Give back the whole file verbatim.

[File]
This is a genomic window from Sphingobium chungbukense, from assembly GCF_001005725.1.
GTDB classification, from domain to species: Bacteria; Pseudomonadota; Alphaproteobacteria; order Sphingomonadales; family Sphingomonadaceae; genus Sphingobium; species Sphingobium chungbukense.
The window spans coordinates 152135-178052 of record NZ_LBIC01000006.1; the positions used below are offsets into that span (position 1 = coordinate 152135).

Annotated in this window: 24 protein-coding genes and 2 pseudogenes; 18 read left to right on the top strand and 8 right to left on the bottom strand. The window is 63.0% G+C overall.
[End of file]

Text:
This is a genomic window from Sphingobium chungbukense, from assembly GCF_001005725.1.
GTDB classification, from domain to species: Bacteria; Pseudomonadota; Alphaproteobacteria; order Sphingomonadales; family Sphingomonadaceae; genus Sphingobium; species Sphingobium chungbukense.
The window spans coordinates 152135-178052 of record NZ_LBIC01000006.1; the positions used below are offsets into that span (position 1 = coordinate 152135).

Annotated in this window: 24 protein-coding genes and 2 pseudogenes; 18 read left to right on the top strand and 8 right to left on the bottom strand. The window is 63.0% G+C overall.